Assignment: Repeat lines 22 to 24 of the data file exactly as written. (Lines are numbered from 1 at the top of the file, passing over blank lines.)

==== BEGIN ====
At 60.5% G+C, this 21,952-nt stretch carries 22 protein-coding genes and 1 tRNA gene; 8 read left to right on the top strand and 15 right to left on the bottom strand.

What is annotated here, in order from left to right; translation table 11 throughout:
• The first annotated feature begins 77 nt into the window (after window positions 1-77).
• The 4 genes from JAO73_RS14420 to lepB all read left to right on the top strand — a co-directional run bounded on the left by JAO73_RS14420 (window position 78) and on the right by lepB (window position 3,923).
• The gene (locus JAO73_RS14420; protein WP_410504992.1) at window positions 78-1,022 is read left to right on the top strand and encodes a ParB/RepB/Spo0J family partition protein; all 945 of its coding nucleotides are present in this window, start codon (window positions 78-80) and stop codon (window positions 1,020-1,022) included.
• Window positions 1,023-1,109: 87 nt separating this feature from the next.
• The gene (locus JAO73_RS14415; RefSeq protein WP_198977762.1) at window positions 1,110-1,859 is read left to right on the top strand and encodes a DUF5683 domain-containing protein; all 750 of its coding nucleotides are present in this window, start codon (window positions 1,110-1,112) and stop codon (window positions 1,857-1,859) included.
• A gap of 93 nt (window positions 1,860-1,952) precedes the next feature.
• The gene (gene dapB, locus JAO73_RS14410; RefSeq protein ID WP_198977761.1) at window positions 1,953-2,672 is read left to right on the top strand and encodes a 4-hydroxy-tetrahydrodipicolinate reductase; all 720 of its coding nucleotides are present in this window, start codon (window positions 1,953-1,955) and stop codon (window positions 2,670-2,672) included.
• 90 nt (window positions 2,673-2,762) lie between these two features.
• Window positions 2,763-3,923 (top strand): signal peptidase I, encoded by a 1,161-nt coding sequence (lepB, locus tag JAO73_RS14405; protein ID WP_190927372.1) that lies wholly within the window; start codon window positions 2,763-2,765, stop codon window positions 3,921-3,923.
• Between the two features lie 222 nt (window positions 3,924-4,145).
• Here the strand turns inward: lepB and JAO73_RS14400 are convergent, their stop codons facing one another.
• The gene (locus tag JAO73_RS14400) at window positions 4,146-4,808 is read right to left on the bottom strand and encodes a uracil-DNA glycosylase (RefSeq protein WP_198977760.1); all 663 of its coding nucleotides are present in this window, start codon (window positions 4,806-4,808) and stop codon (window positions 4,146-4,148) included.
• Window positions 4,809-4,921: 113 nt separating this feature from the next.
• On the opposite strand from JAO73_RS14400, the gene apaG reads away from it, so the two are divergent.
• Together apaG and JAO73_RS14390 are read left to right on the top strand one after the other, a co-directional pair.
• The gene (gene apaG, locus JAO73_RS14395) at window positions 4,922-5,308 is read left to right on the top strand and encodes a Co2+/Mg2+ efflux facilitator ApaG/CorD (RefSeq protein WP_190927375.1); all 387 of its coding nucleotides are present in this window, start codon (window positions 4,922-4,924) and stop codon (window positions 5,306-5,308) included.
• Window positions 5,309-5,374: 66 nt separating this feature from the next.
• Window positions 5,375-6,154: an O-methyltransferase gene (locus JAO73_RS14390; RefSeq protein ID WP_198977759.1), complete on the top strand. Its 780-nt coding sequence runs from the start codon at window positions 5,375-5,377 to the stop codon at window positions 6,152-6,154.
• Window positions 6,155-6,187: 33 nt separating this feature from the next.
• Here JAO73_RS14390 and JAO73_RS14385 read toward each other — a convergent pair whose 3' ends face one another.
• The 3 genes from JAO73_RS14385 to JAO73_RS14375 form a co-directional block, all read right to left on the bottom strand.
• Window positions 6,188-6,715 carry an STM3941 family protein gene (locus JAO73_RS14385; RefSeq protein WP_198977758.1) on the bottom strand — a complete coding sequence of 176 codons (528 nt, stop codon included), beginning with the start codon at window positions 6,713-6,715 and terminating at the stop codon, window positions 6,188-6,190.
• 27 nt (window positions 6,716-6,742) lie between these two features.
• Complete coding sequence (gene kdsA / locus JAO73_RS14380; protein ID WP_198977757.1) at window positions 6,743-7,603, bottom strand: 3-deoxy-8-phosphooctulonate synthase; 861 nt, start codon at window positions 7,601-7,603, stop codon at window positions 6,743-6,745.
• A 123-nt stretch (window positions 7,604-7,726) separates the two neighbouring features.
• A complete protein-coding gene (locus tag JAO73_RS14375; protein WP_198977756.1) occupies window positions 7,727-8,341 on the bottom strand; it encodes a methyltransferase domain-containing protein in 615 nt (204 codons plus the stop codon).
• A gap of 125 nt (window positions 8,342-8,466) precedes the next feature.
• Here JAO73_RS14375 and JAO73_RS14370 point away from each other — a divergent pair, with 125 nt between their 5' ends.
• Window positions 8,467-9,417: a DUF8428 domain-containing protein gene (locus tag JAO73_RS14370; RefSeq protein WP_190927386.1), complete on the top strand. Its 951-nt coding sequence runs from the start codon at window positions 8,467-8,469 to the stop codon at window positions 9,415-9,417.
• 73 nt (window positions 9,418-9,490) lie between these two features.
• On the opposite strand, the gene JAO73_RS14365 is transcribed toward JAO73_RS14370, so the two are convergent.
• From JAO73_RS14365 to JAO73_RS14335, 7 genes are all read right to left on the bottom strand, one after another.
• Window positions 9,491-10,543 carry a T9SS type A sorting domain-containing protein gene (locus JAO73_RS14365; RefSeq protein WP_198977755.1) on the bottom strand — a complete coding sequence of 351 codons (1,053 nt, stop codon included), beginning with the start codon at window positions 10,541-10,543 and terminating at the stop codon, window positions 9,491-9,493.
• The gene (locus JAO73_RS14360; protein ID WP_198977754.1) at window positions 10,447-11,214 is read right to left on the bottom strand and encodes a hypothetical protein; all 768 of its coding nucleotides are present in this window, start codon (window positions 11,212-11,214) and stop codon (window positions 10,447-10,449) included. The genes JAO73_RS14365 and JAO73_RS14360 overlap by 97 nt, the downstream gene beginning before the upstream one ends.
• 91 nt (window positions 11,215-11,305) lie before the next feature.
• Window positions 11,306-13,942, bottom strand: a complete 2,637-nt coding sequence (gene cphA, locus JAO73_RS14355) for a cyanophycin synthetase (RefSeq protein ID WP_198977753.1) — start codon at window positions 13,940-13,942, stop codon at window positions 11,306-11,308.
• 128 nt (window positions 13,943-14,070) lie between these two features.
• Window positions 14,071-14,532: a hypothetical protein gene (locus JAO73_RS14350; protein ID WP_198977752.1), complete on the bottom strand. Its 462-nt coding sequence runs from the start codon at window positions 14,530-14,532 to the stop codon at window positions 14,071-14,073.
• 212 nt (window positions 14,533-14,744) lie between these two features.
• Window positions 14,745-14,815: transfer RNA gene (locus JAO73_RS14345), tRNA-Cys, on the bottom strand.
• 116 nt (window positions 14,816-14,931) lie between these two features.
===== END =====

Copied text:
• Here JAO73_RS14390 and JAO73_RS14385 read toward each other — a convergent pair whose 3' ends face one another.
• The 3 genes from JAO73_RS14385 to JAO73_RS14375 form a co-directional block, all read right to left on the bottom strand.
• Window positions 6,188-6,715 carry an STM3941 family protein gene (locus JAO73_RS14385; RefSeq protein WP_198977758.1) on the bottom strand — a complete coding sequence of 176 codons (528 nt, stop codon included), beginning with the start codon at window positions 6,713-6,715 and terminating at the stop codon, window positions 6,188-6,190.